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artokarp
April 6th, 2010, 06:36 PM
My system is Ubuntu 9.04 running with RAID 1 assembled out of two disks: /dev/sda2 and /dev/sdb2

When i start my Ubuntu box, i get a "Raid Degraded message" and an error about how /dev/sdc disc was not found, which is not part of my RAID. However if i start my computer and check details of my raid with mdadm i see this:



/dev/md0:
Version : 00.90
Creation Time : Fri Feb 8 04:47:07 2008
Raid Level : raid1
Array Size : 975707648 (930.51 GiB 999.12 GB)
Used Dev Size : 975707648 (930.51 GiB 999.12 GB)
Raid Devices : 2
Total Devices : 2
Preferred Minor : 0
Persistence : Superblock is persistent

Update Time : Tue Apr 6 16:31:58 2010
State : active, resyncing
Active Devices : 2
Working Devices : 2
Failed Devices : 0
Spare Devices : 0

Rebuild Status : 57% complete

UUID : b40e94e4:6191647d:ceda455f:8a201cce
Events : 0.21455

Number Major Minor RaidDevice State
0 8 18 0 active sync /dev/sdb2
1 8 2 1 active sync /dev/sda2


(RAID is rebuilding because my system crashed because of a power outage, but that should not be related to this.)

So there isnt an /dev/sdc disk in my RAID, except, of course, if i run install-grub which gives me:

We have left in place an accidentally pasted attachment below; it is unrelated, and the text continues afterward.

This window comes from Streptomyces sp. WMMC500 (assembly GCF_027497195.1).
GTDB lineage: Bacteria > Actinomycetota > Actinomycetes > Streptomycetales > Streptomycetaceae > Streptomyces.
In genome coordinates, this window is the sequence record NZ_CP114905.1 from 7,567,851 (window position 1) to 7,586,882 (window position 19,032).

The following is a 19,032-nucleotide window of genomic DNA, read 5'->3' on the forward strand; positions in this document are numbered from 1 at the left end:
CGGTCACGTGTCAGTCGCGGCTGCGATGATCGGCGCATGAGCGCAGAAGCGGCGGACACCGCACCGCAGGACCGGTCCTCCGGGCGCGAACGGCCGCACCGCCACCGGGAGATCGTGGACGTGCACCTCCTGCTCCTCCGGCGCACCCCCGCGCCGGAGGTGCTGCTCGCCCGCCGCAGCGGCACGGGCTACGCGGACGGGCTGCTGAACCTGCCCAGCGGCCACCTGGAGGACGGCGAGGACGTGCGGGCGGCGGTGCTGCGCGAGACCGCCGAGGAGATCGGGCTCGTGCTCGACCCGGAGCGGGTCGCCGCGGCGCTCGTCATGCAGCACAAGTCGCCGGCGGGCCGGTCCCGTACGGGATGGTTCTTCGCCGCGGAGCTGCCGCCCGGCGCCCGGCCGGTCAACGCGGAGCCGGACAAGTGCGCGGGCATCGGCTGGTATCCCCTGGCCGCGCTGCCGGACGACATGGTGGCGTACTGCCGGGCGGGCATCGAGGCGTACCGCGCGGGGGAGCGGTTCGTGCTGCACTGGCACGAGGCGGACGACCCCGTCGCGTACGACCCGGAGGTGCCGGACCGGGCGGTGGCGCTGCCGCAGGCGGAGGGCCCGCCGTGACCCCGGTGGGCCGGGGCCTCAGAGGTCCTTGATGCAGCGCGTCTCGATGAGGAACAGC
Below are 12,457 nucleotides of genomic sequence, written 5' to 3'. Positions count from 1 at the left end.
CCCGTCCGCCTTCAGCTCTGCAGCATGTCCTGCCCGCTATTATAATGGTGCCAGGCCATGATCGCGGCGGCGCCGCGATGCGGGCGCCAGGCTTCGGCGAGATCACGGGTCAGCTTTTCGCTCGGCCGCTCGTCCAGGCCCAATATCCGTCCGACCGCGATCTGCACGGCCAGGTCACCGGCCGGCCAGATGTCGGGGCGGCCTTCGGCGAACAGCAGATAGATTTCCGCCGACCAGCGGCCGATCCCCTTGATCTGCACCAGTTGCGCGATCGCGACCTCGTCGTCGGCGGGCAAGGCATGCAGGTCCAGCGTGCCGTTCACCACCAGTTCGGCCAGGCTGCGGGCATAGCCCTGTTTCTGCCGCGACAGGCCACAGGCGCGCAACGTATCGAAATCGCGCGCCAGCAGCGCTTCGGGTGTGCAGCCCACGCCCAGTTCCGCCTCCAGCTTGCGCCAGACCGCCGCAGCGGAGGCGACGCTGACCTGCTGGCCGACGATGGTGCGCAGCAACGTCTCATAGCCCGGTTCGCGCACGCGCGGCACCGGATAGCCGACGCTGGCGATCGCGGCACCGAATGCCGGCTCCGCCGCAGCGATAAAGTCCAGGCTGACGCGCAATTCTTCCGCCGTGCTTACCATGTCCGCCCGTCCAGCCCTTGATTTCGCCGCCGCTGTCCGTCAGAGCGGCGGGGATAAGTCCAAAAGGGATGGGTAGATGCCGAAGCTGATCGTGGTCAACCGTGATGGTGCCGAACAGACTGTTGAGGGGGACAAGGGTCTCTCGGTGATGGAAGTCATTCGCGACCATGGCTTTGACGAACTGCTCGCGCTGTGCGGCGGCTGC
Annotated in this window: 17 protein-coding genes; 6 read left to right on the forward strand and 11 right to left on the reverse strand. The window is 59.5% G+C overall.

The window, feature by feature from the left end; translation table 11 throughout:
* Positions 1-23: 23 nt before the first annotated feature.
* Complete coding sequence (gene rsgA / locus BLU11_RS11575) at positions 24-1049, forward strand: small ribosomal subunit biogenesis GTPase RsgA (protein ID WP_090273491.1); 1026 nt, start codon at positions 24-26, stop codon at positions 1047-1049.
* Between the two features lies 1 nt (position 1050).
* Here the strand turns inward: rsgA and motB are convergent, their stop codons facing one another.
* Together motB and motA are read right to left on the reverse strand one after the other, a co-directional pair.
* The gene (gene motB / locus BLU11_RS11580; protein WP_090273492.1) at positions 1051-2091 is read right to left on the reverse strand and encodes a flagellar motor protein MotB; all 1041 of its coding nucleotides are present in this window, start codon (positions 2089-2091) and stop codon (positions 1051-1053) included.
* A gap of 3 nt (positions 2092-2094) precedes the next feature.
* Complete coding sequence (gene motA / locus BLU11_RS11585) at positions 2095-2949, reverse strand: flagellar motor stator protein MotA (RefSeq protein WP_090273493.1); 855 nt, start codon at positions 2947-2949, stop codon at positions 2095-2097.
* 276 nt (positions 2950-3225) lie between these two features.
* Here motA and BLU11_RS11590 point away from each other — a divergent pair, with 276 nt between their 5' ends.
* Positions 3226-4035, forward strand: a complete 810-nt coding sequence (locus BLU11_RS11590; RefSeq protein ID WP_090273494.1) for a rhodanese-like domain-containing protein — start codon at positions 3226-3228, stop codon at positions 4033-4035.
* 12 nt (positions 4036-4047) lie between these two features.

Searching for GRUB installation directory ... found: /boot/grub
error: array->nr_devs > array->total_devs (2)?!?
Installing GRUB to /dev/sda1 as (hd0,0)...
Installation finished. No error reported.
This is the contents of the device map /boot/grub/device.map.
Check if this is correct or not. If any of the lines is incorrect,
fix it and re-run the script `grub-install'.

(fd0) /dev/fd0
(hd0) /dev/sda
(hd1) /dev/sdb
(hd2) /dev/sdc
(hd3) /dev/sdd


So there is a disk in my RAID, which is not in my RAID. WTF?

Now /dev/sdc does in deed exists in my system, but it is not a RAID disk.

So how do i remove a disk from RAID that does not exist i my RAID?

ian dobson
April 6th, 2010, 07:01 PM
Hi,

Do you actually have a sdc? If not just manually edit /boot/grub/device.map so that it only includes the drives that you have.

Also what do you see when you to a fdisk -l

and maybe have a look at your mdadm.conf file in /etc/mdadm

Note when linux boots it uses an "inital ram disk" load all drivers required to get the / up and running. In this case there is a mdadm.conf in /etc/mdadm which is "hidden" in the ram disk. To recreate the ram disk use update-initramfs -u

To have a look at the contents of the init rammdisk go to /tmp then enter:-

gunzip -c /boot/initrd.img-2.6.31-20-generic | cpio -id

where 2.6.31-20-generic is the kernel version.

Regards
Ian Dobson